Generally speaking, you can't tell a whole lot about a hitter through the first week and a half of the season, but sometimes you can tell a whole lot about a pitcher. Ben Sheets may be one such arm. Sheets has recorded three starts this year: April 5th, April 10th, and April 15th. Over those three starts (against us, LAnaheim, and Baltimore), he's walked ten and struck out eight in 17 innings. That's bad, and completely unlike the Ben Sheets we knew before.
But that's a small sample size of data. What if we look at something that might be a little more meaningful?
2008: 92.8mph average fastball
2008: 80.1mph average curve
Sheets has been topping out around 93 so far with his heater, well below the 95-96 he used to reach and more in line with his previous average. While we expect pitchers to be a little below 100% this early in the year - especially pitchers who didn't throw at all the year before - Sheets hasn't shown any improvement over his starts, actually seeing his average drop a little bit.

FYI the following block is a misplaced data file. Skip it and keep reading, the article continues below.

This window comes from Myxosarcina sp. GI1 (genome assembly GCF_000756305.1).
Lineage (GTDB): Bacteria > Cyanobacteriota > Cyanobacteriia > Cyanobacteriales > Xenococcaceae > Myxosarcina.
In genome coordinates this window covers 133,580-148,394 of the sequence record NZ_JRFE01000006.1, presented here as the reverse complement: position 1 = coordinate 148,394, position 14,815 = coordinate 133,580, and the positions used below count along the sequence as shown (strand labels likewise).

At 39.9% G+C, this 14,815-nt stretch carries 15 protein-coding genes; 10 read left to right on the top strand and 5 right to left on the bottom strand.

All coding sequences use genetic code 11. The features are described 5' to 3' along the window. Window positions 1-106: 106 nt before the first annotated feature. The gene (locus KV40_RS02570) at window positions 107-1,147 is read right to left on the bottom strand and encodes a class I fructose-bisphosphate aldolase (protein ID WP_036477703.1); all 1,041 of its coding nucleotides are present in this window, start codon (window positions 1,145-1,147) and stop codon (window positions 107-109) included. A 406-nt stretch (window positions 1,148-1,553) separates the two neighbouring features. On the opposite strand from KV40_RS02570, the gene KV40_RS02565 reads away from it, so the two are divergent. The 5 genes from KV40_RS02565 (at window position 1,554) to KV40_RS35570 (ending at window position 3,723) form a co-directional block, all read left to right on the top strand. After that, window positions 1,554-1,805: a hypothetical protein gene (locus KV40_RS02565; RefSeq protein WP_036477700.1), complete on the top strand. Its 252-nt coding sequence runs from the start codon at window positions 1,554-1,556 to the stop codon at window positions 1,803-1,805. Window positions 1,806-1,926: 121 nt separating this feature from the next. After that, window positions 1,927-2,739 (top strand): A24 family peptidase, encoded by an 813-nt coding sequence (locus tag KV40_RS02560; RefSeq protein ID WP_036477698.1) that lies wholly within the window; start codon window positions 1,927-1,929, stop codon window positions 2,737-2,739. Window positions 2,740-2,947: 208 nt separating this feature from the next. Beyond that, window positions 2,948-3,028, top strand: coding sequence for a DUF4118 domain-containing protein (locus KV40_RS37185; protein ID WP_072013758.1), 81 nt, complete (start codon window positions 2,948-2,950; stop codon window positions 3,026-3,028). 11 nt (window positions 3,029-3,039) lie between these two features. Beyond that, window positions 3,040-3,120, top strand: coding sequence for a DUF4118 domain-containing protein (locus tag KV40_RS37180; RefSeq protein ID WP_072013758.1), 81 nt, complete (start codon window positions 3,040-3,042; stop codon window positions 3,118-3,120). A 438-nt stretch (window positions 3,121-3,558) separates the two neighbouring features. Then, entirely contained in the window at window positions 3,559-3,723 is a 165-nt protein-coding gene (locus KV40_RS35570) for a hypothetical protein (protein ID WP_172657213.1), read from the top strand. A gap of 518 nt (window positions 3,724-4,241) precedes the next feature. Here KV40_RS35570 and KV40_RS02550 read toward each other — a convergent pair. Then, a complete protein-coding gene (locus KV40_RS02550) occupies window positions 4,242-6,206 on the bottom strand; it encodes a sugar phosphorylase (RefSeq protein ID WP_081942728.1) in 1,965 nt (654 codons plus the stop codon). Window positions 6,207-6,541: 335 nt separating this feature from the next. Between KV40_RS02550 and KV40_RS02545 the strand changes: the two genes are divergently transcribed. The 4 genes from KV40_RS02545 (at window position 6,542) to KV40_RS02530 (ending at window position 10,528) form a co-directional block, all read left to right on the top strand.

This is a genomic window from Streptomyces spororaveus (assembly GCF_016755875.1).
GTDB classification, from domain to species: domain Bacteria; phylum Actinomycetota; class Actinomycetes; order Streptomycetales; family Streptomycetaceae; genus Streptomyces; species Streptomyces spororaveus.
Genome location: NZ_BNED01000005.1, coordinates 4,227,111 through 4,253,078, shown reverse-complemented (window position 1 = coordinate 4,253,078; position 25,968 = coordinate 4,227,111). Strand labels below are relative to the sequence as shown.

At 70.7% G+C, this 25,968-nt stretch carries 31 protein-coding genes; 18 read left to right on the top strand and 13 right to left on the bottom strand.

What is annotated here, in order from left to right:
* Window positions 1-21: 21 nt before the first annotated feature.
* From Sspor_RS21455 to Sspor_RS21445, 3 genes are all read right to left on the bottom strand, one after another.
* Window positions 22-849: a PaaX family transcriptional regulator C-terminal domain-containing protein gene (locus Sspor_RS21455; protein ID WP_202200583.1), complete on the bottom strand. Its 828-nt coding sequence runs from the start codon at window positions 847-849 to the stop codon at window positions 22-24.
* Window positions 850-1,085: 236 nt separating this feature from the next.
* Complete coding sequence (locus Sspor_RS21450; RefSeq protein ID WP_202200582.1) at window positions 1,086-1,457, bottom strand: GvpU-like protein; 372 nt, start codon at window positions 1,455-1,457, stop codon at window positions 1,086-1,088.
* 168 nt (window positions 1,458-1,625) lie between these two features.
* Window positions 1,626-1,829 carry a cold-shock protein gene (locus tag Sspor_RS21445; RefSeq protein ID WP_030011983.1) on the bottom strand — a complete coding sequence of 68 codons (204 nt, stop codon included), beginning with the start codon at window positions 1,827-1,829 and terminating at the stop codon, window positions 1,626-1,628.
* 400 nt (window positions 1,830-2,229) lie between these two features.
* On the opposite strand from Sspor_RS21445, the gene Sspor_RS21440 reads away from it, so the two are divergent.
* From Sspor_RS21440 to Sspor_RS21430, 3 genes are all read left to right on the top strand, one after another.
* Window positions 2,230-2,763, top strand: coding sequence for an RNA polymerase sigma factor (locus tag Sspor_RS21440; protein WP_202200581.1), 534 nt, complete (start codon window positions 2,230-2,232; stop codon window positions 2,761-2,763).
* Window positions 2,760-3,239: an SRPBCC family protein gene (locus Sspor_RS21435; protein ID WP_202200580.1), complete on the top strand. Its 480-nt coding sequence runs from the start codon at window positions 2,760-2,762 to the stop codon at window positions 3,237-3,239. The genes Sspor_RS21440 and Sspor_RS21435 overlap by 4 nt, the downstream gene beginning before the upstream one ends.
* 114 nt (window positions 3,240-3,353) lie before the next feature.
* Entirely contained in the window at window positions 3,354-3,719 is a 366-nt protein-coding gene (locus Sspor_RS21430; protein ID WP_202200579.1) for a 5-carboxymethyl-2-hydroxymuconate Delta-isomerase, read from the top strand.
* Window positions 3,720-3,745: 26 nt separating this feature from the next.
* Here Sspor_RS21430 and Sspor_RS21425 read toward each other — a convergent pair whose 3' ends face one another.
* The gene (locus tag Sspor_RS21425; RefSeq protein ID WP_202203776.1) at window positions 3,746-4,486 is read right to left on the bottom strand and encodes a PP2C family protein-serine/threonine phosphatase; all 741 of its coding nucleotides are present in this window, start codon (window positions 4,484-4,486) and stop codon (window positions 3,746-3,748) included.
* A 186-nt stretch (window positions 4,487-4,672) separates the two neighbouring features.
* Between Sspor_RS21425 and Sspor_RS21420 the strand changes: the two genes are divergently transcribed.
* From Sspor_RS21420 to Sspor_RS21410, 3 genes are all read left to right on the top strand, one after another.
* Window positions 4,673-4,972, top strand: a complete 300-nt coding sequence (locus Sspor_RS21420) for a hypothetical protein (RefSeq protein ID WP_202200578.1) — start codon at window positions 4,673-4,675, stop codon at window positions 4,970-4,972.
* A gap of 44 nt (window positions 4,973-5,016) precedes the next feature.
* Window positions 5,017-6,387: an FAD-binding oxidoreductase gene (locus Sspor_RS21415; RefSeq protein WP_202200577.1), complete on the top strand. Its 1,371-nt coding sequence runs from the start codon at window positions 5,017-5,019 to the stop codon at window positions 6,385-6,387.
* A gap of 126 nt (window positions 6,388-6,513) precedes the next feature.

That's cause for some concern, and it has undoubtedly contributed to Sheets being so thoroughly hittable. Throw in the wildness and you've got yourself some real question marks. I know there were many fans - myself included - who wanted to see the M's get involved with Sheets and Rich Harden over the winter, but given their price tags and the fact that both are missing some of their previous effectiveness and velocity (by the way, Harden's down from 92.2 to 90.6), one has to wonder if the front office made the right call after all. While it's still very, very early, and there is plenty of time for things to change course, neither new arm has impressed.
(To complete the divisional rivals thing, Scott Kazmir sucks, but he's lower-profile.)